I Am J is a novel that deep dives into the hard truths of being transgender and how it impacts not only the individual person but also their entire family. Cris Beam’s character J struggles with how to tell his close friends and family that his personal identity matches how he outwardly expresses his gender, which in turn is not the same gender they perceive him as. He’s not just a tomboy; he’s actually a transgender male.
It is a story of hope and heartache, redemption, and reunion. Beam illustrates how difficult it is for some parents to accept that their children are not living into the expectations held for them since birth, and how harmful that can be for the child. We are brought into the conflict between J and his parents, and learn that eventually love wins, and even the most stubborn hearts can come around.
“How can I explain myself to you if I can’t explain myself to me?” (p.72)
I Am J is the perfect novel to read together with your middle-school age transgender child or to use as a catalyst for discussion with a teen or young adult. It opens the door to how difficult it can be both for the person coming out, as well as for the family and friends. While many books are written from one point of view or the other, Beam successfully portrays how transition reaches far beyond just the person transitioning.
In the Author’s Notes of the book, Beam writes:
“Definitions of masculinity and femininity are expanding every day, and adolescent transboys are finding more creative ways to discover, and be, themselves. As their ranks grow, I imagine, they’ll look for even more reflections of who they are and are becoming. And their teenage friends, who know them ore wonder about them, need and often crave a way to understand their experience. That is why I’m so excited and hopeful about I Am J and about the many books that others are writing about themselves and their friends right now. There are still so many kinds of transgender stories to be told and cherished – and so much room on the shelves.”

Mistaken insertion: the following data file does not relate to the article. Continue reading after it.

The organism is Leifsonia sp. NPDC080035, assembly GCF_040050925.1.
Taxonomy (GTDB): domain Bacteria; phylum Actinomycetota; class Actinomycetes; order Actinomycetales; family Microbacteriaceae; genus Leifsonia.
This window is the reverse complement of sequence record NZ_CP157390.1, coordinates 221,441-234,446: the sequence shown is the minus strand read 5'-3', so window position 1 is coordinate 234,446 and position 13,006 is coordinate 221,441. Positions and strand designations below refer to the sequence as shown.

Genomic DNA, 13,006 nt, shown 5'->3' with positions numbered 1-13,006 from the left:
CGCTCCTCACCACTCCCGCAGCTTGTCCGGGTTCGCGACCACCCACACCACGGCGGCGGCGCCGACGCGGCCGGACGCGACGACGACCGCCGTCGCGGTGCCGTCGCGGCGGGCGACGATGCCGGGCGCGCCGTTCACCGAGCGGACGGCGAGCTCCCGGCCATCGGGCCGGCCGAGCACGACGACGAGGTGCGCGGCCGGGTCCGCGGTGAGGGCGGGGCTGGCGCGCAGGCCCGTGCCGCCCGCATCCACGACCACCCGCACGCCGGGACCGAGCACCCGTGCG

It is so important for transgender people to see themselves and their stories represented in media: on TV, on radio, in print, in ads, and on the big screen. Now more than ever, we have these stories to be able to understand experiences that are not similar to our own and to begin conversations we wouldn’t otherwise know how to start.
At 259 pages and thirteen chapters, I Am J is an easy novel to read in a few sittings or throughout a weekend. At a chapter a day, you could have it read in less than two weeks. You might want to pick up two copies; one for yourself and one to share with others. I’m betting you’re going to find yourself recommending it to family and friends once you’ve finished reading, and you’ll want to hold onto to a copy for yourself.
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